I'm not much of a telephone person. I have an unlisted number, favour written communication over spoken, and keep the land line only for the sake of emergencies. Sometimes, I get calls to remind me of appointments, the odd poll taker-that sort of thing. When the phone rang at 2PM Monday, I figured it was about delivery of the new washing machine. What I heard on the other end was:
"Hiiiiieeeee, I'm (super-fast-sing-song-up-inflecting-young woman) calling (again, so fast I couldn't make it out) is (more blather ending on a high note which I suspected was a question but given the pitch of the rest of it, I couldn't be certain)?
Look, I'm middle aged, almost completely deaf in one ear, and somewhat grumpy when I feel my time is being wasted. I hold the phone to my good ear, and I had the volume at high. I wasn't having difficulty hearing her, but I was having a hell of a time understanding her. I asked her to repeat it.
"Bleeeeeeeeie, bluuuuuh, chiper-chipper-uh, you know eeee...Chadron State."
OK, so at least we got as far as Chadron State. She was calling from a college, or trying to call a college.
"One more time please? I asked.
(Somewhat less chipper at this point) "Is Kelsey there?"
Oh, she was calling from the admissions office for someone named Kelsey. That took three tries. Not wanting some poor kid to miss an important call from an admissions office, I explained that this was a wrong number, and that she should check it, or make note of it so they can get in touch with poor Kelsey who is probably waiting to hear from the admissions office.
Here's where Danny says I was, "mean." He used the word mean. I told the person on the other end of the line that if she intends to keep working on the telephone she ought to pursue diction lessons, as it shouldn't take three attempts to understand the purpose of the call.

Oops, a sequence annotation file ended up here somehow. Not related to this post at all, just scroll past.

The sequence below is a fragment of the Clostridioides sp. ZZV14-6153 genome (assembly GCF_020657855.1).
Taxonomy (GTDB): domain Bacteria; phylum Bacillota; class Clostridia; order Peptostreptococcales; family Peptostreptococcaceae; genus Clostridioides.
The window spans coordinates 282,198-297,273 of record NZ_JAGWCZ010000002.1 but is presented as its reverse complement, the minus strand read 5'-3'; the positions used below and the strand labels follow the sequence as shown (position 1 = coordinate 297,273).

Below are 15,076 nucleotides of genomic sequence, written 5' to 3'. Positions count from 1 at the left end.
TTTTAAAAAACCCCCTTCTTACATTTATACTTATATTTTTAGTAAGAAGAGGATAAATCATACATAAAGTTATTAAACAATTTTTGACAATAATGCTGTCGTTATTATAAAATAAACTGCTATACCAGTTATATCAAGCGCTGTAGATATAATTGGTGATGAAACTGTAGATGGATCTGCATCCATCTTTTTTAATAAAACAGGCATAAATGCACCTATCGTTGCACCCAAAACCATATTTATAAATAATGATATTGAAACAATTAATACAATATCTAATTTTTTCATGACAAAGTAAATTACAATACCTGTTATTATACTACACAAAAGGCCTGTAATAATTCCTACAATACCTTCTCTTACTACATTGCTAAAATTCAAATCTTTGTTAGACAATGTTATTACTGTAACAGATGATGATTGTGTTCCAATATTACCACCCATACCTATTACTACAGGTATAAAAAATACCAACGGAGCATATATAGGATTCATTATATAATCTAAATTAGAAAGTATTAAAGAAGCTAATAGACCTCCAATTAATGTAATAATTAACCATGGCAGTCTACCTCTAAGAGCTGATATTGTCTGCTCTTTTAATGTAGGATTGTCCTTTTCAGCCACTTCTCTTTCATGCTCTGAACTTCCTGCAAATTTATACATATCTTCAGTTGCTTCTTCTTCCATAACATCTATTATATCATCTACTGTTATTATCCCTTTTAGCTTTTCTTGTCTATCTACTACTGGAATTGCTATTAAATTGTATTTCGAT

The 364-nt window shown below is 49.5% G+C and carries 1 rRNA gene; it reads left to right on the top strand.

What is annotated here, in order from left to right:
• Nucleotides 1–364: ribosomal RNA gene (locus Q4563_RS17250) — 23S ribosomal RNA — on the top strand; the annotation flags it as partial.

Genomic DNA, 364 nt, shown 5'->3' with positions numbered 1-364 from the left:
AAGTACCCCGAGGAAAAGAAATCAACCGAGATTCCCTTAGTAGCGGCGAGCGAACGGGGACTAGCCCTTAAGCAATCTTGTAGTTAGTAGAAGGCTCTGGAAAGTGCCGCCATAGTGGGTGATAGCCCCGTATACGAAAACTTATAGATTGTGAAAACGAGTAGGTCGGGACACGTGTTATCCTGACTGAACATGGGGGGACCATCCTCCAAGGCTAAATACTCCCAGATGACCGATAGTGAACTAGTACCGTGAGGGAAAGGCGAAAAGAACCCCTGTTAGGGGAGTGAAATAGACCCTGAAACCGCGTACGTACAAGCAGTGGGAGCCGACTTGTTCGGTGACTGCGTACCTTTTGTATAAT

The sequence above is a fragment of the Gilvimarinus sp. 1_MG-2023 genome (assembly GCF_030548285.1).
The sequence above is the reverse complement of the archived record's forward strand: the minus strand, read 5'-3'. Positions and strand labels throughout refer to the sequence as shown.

"You told some kid to get diction lessons. That's mean." He insists.
"I told her that if she intends to use the phone in a business situation she should take a class."
"You told her she needed to get diction lessons-that's really mean. You have an accent."
"I do, but you can understand me. There's nothing wrong with a regional accent provided it is clear you are speaking the same language.
At least I resist the urge to insist young cashiers count back change when they hand you your notes and coins in an unsorted pile. God, I hate that. Probably further evidence of my meanness.
The following day, I got another call from Chadron State, but at least I could understand that one. I dunno, if your name is Kelsey, and you're waiting for a call from admissions at Chadron State, maybe you better get on the horn and give 'em a holler. Or not. Maybe this is some sort of sign that they'll screw up your records a week before graduation, and you'll never get your diploma.